If you are familiar with on-demand platforms such as Uber, Airbnb, Fiverr, Upwork, Didi or Lyft, you’ve been exposed to the gig economy. Whether you’re a consumer or contractor, you have been introduced to a global market that is expected to grow from U.S. $204 billion in 2018 to a staggering U.S. $455 billion in 2023. Growing at a compound annual growth rate of 17.4%, the gig economy has become unmissable in today’s work landscape.
In this blog, we will talk through what the gig economy is, showcase the impact of the gig economy on various markets and explain how your organization can thrive, support and benefit from investing in this fast-growing specialist market.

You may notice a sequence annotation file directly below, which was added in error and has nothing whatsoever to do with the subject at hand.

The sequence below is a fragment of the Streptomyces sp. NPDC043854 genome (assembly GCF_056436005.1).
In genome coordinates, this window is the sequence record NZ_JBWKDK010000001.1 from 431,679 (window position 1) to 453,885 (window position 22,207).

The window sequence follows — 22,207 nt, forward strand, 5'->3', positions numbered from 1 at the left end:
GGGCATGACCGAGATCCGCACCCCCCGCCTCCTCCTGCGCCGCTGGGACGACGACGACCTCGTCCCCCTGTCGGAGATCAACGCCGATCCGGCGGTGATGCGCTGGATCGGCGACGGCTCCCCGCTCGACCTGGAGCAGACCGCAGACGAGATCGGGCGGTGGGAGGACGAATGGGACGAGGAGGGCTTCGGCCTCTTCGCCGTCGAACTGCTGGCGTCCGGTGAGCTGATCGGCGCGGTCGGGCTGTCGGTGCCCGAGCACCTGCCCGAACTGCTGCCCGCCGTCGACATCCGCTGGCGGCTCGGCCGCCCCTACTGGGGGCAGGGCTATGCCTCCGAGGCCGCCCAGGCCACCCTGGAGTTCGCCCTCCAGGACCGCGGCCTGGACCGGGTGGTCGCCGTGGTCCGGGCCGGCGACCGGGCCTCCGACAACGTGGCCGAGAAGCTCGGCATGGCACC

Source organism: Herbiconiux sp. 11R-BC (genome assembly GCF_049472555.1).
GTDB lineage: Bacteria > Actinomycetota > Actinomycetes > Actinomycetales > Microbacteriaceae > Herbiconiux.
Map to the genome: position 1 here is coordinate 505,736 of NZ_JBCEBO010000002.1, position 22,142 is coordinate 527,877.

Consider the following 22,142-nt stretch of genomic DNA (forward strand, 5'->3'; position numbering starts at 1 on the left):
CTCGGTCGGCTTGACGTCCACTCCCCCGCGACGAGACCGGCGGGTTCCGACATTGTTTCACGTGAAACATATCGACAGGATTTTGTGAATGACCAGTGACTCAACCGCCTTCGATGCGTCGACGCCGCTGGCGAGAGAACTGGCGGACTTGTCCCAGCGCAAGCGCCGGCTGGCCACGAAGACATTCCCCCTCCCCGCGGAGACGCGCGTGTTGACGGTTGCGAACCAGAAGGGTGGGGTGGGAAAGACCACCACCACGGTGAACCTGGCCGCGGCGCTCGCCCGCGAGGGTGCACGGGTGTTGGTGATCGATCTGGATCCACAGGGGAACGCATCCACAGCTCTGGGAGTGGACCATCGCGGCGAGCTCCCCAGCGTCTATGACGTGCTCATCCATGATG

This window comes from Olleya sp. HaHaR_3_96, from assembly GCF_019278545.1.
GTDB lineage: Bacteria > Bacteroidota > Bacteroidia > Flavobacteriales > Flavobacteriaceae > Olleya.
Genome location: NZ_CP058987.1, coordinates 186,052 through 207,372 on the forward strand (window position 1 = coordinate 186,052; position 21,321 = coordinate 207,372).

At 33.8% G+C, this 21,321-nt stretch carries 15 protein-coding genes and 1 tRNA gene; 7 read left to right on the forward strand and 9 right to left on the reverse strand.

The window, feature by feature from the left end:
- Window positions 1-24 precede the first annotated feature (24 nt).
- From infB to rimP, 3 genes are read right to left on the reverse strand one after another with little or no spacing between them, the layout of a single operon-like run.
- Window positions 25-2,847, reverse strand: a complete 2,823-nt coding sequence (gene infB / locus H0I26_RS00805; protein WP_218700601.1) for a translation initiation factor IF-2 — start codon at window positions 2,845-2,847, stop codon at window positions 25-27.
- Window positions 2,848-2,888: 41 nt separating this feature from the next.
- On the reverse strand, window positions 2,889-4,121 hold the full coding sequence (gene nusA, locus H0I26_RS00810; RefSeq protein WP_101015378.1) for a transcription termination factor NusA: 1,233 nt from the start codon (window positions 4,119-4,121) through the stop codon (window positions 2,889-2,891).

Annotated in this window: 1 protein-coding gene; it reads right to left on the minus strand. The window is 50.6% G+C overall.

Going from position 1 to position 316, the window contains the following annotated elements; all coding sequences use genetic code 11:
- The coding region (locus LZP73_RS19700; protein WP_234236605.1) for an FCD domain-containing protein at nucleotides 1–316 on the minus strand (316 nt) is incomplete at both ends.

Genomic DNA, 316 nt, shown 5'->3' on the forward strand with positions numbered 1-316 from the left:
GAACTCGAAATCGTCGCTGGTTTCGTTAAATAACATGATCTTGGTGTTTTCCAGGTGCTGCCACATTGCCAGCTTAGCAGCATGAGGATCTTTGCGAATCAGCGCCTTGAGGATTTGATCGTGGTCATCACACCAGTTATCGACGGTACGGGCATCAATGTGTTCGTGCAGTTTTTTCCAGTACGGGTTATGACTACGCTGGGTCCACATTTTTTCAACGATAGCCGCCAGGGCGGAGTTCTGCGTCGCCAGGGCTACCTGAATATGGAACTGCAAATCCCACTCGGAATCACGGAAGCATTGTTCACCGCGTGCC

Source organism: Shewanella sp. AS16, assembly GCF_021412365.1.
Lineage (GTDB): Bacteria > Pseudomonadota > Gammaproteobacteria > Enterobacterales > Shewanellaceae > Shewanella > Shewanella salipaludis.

If you haven’t heard the term gig economy, perhaps you are familiar with its other names such as ‘the shared economy’ or ‘the contingent economy’? Regardless of the name, the gig economy ‘represents a free market system in which organizations and independent workers engage in short-term work arrangements’.
Think of it as working agreements that operate more closely to a ‘gig’; like musicians that perform at a music venue for one night. It stems from the idea that the work has no guarantee of continuing past that one assignment or one short-term contract. It allows workers the flexibility to start and end working arrangements as necessary and move on to the next assignment without the hassle of intense contracts or interview processes.
This flexibility is thanks to recent digitization booms and the increased use and creation of online platforms that allow such ‘chopping and changing’ actions. While it may sound unstable and unreliable at first, there are procedures and policies in place to ensure the work gets done within the agreed time frame between ‘gig worker’ and ‘gig employer’.